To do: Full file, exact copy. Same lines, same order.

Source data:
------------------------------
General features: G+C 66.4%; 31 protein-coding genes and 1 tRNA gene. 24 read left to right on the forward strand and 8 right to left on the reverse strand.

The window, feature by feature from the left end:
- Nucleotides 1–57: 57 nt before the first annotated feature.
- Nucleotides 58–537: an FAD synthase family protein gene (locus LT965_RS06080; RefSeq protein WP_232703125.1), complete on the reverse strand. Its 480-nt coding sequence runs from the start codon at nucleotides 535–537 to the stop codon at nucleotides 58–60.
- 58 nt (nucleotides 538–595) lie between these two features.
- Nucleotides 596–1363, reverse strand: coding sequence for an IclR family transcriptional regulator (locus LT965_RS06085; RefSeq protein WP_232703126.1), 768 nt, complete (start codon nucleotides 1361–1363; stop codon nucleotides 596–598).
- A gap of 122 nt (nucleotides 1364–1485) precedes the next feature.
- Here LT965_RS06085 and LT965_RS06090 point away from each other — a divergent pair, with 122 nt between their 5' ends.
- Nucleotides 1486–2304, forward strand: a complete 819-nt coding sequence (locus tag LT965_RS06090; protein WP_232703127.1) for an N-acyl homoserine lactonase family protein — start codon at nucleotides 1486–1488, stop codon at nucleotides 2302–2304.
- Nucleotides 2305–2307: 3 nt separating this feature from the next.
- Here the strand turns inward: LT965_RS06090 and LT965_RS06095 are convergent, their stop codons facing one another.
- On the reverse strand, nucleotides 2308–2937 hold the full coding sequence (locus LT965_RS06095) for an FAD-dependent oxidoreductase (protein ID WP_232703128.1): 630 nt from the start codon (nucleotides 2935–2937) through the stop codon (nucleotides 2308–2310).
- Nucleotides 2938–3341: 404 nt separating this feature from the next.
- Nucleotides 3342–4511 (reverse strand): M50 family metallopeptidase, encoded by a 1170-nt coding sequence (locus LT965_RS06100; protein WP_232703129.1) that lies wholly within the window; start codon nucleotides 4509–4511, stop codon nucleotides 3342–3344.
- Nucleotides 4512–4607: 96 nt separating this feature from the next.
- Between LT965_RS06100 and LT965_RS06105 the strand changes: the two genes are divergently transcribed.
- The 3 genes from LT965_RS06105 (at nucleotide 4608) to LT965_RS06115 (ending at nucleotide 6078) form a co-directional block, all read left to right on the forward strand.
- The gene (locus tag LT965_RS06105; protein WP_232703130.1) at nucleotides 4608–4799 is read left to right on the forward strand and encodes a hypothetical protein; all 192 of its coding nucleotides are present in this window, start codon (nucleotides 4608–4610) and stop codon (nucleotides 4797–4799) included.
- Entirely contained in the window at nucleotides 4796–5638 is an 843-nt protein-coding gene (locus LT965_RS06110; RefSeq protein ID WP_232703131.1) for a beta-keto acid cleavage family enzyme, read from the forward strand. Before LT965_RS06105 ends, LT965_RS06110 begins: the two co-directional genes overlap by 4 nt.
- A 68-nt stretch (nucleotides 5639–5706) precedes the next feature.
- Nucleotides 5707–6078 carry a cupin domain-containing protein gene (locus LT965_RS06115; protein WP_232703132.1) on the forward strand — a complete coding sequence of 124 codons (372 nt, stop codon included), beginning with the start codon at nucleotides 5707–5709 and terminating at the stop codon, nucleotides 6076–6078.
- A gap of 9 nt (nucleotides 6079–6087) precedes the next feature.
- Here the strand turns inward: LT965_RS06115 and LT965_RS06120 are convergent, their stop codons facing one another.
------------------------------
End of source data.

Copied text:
General features: G+C 66.4%; 31 protein-coding genes and 1 tRNA gene. 24 read left to right on the forward strand and 8 right to left on the reverse strand.

The window, feature by feature from the left end:
- Nucleotides 1–57: 57 nt before the first annotated feature.
- Nucleotides 58–537: an FAD synthase family protein gene (locus LT965_RS06080; RefSeq protein WP_232703125.1), complete on the reverse strand. Its 480-nt coding sequence runs from the start codon at nucleotides 535–537 to the stop codon at nucleotides 58–60.
- 58 nt (nucleotides 538–595) lie between these two features.
- Nucleotides 596–1363, reverse strand: coding sequence for an IclR family transcriptional regulator (locus LT965_RS06085; RefSeq protein WP_232703126.1), 768 nt, complete (start codon nucleotides 1361–1363; stop codon nucleotides 596–598).
- A gap of 122 nt (nucleotides 1364–1485) precedes the next feature.
- Here LT965_RS06085 and LT965_RS06090 point away from each other — a divergent pair, with 122 nt between their 5' ends.
- Nucleotides 1486–2304, forward strand: a complete 819-nt coding sequence (locus tag LT965_RS06090; protein WP_232703127.1) for an N-acyl homoserine lactonase family protein — start codon at nucleotides 1486–1488, stop codon at nucleotides 2302–2304.
- Nucleotides 2305–2307: 3 nt separating this feature from the next.
- Here the strand turns inward: LT965_RS06090 and LT965_RS06095 are convergent, their stop codons facing one another.
- On the reverse strand, nucleotides 2308–2937 hold the full coding sequence (locus LT965_RS06095) for an FAD-dependent oxidoreductase (protein ID WP_232703128.1): 630 nt from the start codon (nucleotides 2935–2937) through the stop codon (nucleotides 2308–2310).
- Nucleotides 2938–3341: 404 nt separating this feature from the next.
- Nucleotides 3342–4511 (reverse strand): M50 family metallopeptidase, encoded by a 1170-nt coding sequence (locus LT965_RS06100; protein WP_232703129.1) that lies wholly within the window; start codon nucleotides 4509–4511, stop codon nucleotides 3342–3344.
- Nucleotides 4512–4607: 96 nt separating this feature from the next.
- Between LT965_RS06100 and LT965_RS06105 the strand changes: the two genes are divergently transcribed.
- The 3 genes from LT965_RS06105 (at nucleotide 4608) to LT965_RS06115 (ending at nucleotide 6078) form a co-directional block, all read left to right on the forward strand.
- The gene (locus tag LT965_RS06105; protein WP_232703130.1) at nucleotides 4608–4799 is read left to right on the forward strand and encodes a hypothetical protein; all 192 of its coding nucleotides are present in this window, start codon (nucleotides 4608–4610) and stop codon (nucleotides 4797–4799) included.
- Entirely contained in the window at nucleotides 4796–5638 is an 843-nt protein-coding gene (locus LT965_RS06110; RefSeq protein ID WP_232703131.1) for a beta-keto acid cleavage family enzyme, read from the forward strand. Before LT965_RS06105 ends, LT965_RS06110 begins: the two co-directional genes overlap by 4 nt.
- A 68-nt stretch (nucleotides 5639–5706) precedes the next feature.
- Nucleotides 5707–6078 carry a cupin domain-containing protein gene (locus LT965_RS06115; protein WP_232703132.1) on the forward strand — a complete coding sequence of 124 codons (372 nt, stop codon included), beginning with the start codon at nucleotides 5707–5709 and terminating at the stop codon, nucleotides 6076–6078.
- A gap of 9 nt (nucleotides 6079–6087) precedes the next feature.
- Here the strand turns inward: LT965_RS06115 and LT965_RS06120 are convergent, their stop codons facing one another.